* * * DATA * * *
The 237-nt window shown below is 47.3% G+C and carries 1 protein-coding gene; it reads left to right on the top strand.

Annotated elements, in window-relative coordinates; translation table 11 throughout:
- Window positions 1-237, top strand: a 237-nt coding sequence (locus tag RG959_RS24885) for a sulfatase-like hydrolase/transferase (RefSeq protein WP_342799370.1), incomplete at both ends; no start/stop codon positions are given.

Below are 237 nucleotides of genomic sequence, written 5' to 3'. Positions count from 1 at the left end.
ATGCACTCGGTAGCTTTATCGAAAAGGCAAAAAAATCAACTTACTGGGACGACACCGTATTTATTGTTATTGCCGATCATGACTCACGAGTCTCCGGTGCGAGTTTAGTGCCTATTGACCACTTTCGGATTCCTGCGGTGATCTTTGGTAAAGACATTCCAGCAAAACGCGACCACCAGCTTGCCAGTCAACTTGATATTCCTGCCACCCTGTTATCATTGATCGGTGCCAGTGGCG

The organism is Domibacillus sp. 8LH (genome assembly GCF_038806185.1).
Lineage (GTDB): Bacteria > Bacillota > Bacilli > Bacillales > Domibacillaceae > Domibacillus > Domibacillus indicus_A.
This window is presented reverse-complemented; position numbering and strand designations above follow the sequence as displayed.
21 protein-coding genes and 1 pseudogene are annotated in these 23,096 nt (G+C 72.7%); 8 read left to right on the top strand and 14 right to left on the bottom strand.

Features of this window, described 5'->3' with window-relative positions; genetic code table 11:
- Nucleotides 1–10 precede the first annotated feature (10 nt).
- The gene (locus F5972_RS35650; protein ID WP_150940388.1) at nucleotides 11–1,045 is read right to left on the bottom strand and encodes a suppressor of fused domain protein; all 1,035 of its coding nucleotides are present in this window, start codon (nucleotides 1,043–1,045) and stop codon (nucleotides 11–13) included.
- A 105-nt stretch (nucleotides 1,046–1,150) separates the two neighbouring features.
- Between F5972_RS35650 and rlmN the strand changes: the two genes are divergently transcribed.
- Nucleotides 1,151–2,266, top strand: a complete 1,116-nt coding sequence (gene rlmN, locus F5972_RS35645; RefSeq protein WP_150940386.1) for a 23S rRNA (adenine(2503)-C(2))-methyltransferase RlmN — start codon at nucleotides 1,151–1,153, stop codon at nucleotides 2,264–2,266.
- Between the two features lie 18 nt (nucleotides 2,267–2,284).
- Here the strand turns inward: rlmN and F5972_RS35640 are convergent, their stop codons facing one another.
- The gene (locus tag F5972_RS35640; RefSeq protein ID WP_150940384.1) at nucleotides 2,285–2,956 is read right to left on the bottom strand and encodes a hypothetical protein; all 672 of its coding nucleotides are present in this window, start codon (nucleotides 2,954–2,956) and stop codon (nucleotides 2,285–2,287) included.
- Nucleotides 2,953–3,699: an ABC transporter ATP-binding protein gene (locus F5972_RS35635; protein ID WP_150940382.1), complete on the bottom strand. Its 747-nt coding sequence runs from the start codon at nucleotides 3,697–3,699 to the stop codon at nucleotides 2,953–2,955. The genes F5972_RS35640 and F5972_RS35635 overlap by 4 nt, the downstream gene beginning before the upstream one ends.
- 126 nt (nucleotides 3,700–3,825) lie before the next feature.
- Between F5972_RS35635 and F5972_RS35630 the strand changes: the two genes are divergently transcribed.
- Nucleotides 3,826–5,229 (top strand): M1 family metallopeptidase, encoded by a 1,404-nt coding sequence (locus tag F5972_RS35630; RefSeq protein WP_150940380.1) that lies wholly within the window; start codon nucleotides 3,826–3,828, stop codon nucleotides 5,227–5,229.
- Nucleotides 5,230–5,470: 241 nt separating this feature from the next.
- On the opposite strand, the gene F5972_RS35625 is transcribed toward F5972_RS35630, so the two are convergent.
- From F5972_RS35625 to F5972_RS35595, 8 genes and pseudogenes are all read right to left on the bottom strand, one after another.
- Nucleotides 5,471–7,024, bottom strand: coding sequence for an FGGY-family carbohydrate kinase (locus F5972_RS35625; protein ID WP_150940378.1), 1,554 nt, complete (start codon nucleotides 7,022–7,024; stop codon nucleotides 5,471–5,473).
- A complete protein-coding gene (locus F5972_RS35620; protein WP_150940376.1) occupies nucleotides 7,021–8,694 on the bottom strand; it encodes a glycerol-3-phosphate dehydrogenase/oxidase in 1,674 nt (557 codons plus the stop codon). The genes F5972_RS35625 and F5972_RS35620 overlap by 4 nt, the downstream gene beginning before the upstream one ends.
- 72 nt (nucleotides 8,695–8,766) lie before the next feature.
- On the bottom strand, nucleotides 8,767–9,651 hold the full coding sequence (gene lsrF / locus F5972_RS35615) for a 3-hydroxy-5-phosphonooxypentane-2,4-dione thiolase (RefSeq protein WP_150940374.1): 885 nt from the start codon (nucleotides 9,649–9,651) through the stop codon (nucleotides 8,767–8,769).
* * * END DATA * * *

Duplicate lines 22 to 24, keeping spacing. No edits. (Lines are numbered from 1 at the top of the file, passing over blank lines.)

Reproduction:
- Nucleotides 3,826–5,229 (top strand): M1 family metallopeptidase, encoded by a 1,404-nt coding sequence (locus tag F5972_RS35630; RefSeq protein WP_150940380.1) that lies wholly within the window; start codon nucleotides 3,826–3,828, stop codon nucleotides 5,227–5,229.
- Nucleotides 5,230–5,470: 241 nt separating this feature from the next.
- On the opposite strand, the gene F5972_RS35625 is transcribed toward F5972_RS35630, so the two are convergent.